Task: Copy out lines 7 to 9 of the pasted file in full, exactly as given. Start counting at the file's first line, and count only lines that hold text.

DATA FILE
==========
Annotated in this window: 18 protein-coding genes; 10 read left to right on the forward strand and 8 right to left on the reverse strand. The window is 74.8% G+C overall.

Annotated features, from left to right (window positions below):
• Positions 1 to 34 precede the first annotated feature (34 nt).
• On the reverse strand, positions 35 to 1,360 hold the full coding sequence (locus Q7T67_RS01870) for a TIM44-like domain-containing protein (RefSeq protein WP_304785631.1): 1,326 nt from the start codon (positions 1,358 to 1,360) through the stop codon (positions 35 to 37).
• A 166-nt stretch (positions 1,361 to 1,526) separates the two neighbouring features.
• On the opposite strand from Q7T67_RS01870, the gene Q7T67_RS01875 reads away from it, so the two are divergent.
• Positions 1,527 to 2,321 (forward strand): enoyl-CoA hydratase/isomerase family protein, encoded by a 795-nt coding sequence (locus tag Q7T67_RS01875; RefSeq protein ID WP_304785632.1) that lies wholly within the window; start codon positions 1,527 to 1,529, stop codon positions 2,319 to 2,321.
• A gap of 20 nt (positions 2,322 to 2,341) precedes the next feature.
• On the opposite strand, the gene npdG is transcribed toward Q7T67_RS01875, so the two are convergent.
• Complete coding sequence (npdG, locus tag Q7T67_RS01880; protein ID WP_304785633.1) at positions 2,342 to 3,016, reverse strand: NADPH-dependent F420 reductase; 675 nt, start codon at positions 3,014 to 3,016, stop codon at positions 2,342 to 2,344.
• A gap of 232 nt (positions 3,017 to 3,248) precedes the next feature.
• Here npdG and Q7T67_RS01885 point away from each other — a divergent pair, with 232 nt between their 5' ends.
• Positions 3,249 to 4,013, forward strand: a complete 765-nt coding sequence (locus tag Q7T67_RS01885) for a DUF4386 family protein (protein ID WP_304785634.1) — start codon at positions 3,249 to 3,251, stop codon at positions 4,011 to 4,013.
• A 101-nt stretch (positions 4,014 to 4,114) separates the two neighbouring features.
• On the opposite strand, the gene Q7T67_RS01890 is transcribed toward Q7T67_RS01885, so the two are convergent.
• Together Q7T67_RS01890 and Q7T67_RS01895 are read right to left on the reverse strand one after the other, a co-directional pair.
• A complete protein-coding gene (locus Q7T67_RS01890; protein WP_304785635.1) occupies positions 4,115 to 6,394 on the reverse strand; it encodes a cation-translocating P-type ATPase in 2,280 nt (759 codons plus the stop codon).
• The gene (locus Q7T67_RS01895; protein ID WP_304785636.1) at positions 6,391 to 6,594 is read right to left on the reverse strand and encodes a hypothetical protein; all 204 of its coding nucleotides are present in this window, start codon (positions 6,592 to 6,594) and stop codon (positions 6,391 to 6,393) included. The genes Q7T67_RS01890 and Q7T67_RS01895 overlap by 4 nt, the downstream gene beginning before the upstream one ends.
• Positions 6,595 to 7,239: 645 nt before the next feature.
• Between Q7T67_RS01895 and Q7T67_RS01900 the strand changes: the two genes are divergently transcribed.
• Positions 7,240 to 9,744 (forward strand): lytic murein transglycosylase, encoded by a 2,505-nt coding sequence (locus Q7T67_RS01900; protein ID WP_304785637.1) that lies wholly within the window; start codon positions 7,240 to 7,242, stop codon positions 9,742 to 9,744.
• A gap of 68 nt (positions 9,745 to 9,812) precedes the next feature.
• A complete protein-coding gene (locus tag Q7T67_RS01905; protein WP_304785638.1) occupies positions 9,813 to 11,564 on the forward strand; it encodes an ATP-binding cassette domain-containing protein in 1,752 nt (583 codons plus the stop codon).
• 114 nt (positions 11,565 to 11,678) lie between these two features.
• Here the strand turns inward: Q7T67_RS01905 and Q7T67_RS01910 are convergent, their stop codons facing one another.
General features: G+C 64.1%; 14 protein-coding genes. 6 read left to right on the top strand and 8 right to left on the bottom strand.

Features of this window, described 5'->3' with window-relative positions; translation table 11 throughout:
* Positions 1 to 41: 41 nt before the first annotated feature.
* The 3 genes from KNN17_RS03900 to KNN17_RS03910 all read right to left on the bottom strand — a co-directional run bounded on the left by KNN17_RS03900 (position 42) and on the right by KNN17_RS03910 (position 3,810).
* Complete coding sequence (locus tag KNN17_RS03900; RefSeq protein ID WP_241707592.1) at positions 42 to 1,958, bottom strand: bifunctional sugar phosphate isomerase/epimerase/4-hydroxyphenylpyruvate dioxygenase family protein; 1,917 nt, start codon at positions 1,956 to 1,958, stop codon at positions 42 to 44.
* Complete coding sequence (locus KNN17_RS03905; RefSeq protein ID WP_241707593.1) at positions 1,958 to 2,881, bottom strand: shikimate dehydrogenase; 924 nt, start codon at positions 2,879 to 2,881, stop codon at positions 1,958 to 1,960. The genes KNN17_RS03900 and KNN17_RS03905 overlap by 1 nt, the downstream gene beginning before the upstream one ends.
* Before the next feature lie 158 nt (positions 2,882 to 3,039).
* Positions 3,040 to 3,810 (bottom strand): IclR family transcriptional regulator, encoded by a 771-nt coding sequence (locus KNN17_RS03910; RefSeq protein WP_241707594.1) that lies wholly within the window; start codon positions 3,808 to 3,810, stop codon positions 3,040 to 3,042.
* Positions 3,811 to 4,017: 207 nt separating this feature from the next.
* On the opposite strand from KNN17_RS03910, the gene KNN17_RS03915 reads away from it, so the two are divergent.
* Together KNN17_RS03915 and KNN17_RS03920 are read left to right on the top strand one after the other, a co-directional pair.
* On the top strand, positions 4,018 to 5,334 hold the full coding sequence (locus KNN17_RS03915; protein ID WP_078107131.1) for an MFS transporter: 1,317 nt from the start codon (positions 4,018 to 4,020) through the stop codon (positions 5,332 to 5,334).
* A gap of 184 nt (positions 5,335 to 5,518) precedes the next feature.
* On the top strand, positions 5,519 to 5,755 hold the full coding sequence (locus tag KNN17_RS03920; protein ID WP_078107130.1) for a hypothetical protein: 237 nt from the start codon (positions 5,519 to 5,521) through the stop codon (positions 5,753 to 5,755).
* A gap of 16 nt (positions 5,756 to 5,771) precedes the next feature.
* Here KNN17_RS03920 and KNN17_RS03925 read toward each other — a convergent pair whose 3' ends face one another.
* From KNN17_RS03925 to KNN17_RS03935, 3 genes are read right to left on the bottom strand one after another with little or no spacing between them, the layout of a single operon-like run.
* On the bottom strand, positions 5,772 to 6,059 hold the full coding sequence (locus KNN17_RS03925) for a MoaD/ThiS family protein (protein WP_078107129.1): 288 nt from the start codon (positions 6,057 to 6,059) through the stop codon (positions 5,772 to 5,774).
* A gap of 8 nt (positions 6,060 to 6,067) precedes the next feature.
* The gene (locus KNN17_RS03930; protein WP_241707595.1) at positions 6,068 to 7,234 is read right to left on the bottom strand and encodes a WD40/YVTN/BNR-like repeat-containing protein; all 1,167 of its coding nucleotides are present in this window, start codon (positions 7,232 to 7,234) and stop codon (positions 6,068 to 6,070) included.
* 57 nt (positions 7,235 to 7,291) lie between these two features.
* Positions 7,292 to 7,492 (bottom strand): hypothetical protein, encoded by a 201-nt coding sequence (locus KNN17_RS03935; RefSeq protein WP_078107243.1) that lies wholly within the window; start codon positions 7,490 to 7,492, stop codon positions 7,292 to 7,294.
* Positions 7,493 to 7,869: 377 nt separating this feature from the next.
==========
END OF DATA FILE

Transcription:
• Positions 1,527 to 2,321 (forward strand): enoyl-CoA hydratase/isomerase family protein, encoded by a 795-nt coding sequence (locus tag Q7T67_RS01875; RefSeq protein ID WP_304785632.1) that lies wholly within the window; start codon positions 1,527 to 1,529, stop codon positions 2,319 to 2,321.
• A gap of 20 nt (positions 2,322 to 2,341) precedes the next feature.
• On the opposite strand, the gene npdG is transcribed toward Q7T67_RS01875, so the two are convergent.